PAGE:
If you write any command-line tools that have a need for a help message, then you should really try docopt, which gets you out of having to write argument-parsing code yourself. I’ve mentioned it before, briefly, and I wouldn’t want to be without it.
For an example I’m going to pick on Dr Drang, who was unfortunate enough to post such a script recently. Sorry!
Take a look at his original help message, and then check out the following:
Return NCDC weather report for the given date. Usage: ncdc [options] DATE Options: -a, --ascii : return ASCII file instead of HTML -d, --daily : return daily summary instead of hourly reports -m, --month : entire month, not just a single day -p, --precip : precipitation (hourly only, overrides -d) -s, --station STA : the station abbreviation [default: ORD] O'Hare ORD Midway MDW Palwaukee PWK Aurora ARR Waukegan UGN Lewis LOT DuPage DPA Lansing IGQ Joliet JOT Kankakee IKK Gary GYY -h, --help : print this message
It’s essentially the same, but with a couple of minor changes:
- The description of the script comes before the usage.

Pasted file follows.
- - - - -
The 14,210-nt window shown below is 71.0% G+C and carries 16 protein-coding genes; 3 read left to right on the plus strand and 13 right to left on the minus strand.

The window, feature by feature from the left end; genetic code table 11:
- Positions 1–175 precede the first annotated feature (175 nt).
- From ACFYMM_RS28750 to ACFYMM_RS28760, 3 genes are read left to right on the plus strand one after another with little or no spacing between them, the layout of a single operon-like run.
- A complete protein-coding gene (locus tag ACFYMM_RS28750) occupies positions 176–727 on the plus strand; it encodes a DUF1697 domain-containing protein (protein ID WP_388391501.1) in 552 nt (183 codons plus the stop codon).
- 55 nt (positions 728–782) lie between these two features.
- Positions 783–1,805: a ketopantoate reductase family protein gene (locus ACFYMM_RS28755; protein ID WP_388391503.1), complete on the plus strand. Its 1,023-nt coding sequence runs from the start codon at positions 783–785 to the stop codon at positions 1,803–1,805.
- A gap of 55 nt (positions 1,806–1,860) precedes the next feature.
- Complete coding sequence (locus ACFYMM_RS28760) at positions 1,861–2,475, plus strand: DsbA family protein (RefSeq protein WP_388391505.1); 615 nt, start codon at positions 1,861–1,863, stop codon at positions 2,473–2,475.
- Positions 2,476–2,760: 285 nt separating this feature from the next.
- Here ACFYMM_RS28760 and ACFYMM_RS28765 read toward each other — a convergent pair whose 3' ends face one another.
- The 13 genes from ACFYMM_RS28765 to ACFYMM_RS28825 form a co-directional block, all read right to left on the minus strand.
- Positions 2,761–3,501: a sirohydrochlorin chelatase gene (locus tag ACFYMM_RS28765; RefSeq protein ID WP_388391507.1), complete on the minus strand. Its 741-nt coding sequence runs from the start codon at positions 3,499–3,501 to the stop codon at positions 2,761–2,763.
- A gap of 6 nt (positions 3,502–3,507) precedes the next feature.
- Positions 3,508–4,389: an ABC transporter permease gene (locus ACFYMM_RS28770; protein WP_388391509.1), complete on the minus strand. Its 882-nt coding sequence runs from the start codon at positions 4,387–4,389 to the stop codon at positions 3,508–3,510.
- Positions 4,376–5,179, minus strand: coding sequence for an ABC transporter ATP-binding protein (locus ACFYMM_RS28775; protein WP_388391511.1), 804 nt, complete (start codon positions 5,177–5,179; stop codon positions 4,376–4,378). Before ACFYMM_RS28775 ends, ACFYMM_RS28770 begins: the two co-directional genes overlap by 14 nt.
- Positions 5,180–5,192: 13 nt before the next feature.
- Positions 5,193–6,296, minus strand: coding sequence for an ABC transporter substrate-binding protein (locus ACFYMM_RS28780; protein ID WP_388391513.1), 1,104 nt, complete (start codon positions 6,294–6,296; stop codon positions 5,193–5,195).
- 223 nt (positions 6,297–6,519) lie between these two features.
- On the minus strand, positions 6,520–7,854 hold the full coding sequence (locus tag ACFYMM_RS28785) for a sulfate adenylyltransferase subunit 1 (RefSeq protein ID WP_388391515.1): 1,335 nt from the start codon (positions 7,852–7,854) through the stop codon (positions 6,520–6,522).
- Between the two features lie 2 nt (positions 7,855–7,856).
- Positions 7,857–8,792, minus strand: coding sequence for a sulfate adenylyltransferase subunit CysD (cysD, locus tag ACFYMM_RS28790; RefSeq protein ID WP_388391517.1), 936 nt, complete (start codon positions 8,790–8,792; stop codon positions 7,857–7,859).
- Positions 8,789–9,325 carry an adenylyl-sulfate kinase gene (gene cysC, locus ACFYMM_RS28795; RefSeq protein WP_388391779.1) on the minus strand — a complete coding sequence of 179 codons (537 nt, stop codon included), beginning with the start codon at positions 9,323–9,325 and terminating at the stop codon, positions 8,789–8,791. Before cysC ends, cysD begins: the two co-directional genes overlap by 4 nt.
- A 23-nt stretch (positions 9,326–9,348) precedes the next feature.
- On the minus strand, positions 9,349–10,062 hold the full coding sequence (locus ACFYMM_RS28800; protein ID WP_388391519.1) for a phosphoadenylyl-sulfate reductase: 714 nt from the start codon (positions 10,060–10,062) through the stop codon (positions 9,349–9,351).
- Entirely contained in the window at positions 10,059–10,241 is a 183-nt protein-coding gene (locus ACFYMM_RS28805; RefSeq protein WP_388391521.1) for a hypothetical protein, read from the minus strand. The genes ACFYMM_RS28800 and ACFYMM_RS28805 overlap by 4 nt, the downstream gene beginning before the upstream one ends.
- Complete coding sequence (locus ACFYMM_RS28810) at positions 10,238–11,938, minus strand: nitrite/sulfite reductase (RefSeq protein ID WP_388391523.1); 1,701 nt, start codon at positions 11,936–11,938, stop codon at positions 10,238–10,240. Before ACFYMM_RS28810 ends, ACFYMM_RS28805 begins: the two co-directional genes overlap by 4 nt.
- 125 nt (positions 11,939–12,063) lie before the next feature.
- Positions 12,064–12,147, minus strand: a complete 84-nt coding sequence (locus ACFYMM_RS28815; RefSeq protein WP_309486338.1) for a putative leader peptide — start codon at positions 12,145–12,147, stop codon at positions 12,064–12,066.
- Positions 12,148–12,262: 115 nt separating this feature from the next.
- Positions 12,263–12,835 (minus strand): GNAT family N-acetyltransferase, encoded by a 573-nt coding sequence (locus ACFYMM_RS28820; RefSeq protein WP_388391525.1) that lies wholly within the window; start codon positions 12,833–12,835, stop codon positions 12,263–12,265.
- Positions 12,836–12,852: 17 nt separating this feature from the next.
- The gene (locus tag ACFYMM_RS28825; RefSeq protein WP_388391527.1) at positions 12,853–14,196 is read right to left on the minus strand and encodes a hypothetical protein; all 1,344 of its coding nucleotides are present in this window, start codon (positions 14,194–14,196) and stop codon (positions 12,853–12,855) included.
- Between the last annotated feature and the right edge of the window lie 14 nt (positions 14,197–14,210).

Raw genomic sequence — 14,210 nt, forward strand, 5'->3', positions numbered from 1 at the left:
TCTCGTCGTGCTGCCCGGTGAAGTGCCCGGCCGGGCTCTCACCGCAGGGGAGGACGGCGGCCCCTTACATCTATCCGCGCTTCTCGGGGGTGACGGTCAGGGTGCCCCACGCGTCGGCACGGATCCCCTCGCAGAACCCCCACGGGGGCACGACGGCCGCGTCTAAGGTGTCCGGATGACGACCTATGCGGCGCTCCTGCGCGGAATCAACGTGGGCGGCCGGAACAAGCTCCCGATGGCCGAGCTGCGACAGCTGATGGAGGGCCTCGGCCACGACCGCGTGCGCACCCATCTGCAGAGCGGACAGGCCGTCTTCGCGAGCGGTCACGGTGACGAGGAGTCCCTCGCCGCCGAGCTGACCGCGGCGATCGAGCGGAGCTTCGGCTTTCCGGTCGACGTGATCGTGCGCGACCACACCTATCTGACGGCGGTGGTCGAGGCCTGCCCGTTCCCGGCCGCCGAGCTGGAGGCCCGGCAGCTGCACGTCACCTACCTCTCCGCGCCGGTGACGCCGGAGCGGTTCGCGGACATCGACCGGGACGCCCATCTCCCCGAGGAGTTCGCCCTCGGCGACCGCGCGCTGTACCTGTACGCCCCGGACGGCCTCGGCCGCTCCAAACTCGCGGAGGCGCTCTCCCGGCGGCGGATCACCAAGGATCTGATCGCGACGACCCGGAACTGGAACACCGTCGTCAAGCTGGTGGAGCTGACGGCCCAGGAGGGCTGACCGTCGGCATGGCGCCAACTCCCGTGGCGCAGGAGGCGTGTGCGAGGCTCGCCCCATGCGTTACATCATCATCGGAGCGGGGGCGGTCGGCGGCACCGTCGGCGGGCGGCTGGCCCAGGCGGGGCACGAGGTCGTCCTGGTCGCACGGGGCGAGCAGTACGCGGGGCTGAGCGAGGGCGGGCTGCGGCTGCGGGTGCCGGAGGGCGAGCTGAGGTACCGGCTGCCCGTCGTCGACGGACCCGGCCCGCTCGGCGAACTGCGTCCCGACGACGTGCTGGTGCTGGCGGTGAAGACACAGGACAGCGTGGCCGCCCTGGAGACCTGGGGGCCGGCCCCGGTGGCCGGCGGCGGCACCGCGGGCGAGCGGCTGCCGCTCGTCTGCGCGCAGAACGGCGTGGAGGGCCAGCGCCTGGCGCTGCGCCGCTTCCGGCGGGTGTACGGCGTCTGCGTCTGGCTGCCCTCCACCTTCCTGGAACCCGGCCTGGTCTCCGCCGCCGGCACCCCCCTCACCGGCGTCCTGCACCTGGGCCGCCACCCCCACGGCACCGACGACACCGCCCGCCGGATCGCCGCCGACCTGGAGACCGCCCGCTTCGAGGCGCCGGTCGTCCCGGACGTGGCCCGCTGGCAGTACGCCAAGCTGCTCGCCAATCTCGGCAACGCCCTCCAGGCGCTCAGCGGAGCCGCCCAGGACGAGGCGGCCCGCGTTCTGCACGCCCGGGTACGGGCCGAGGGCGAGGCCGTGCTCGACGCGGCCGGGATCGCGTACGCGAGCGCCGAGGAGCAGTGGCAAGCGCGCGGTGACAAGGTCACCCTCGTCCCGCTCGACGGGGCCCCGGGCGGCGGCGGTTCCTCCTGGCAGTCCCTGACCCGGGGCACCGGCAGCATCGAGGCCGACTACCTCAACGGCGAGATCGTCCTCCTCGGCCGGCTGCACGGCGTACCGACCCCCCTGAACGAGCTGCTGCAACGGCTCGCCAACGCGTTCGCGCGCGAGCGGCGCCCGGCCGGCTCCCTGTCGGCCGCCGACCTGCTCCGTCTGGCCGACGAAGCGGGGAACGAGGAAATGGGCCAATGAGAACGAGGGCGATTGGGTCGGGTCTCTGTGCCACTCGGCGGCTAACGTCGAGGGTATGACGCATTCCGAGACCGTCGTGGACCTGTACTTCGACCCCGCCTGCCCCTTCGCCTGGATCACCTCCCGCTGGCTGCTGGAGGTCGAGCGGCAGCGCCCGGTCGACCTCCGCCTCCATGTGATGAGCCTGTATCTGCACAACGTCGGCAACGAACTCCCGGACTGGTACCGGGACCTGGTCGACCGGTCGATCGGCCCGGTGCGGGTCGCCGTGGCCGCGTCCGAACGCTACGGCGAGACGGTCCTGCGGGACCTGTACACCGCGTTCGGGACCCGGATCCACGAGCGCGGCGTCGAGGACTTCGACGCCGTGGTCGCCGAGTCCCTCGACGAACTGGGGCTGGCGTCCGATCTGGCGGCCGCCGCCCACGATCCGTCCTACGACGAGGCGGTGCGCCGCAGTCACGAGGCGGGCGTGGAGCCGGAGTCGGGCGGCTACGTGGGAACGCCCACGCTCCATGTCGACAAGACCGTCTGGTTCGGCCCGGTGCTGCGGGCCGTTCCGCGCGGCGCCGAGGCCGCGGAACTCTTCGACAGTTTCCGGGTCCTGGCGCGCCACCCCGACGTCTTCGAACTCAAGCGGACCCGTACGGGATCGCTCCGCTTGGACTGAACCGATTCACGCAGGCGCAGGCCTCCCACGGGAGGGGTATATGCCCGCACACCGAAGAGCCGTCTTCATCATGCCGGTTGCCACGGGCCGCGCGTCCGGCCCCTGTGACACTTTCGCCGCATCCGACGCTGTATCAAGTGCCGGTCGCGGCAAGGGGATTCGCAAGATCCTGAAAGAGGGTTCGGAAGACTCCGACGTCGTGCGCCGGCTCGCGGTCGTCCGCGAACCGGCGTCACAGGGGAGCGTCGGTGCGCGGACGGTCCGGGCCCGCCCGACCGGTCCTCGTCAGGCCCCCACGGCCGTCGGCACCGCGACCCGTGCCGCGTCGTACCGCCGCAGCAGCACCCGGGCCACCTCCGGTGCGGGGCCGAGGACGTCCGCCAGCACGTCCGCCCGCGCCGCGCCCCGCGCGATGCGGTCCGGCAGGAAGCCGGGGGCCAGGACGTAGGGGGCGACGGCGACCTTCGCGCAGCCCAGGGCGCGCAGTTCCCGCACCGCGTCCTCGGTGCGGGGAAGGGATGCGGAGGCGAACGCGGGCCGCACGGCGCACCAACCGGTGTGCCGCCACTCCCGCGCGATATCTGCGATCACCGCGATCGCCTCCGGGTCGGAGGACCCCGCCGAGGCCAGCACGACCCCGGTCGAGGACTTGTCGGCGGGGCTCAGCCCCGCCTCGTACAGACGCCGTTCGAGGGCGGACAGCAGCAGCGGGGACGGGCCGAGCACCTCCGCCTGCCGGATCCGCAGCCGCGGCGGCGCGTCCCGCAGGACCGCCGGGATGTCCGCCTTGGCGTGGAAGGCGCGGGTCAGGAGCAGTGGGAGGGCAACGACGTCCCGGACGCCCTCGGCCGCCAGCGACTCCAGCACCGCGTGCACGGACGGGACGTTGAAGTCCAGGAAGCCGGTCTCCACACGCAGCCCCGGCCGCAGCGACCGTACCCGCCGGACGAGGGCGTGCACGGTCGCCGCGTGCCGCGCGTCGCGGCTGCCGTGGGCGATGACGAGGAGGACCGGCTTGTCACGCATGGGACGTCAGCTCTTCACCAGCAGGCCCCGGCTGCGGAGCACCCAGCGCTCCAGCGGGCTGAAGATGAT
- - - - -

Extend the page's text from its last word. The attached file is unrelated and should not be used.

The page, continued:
- The date argument is now in upper case.
- I've added long options to make things a little more readable.
- The description of the station option gains
[default: ORD], which specifies — shocker — the default value for that option.
And here’s the new argument-handling code, to replace lines 54–87 in his script (there’s also the new line
from docopt import docopt earlier on):
# Handle options. args = docopt(help) sta = args['--station'].upper() ascii = args['--ascii'] month = args['--month'] precip = args['--precip'] daily = False if precip else args['--daily'] d = parse(args['DATE'], dayfirst=False)
docopt with your help message and you get back a dictionary. Options that take an argument give you back the argument, the default or None (if you don’t set a default). The switch-type options are booleans, being False if they’re not used.
Calling the script incorrectly prints the basic usage pattern, and
docopt gives you the help options for free. (You don’t have to include them in the help message, even, but you should.)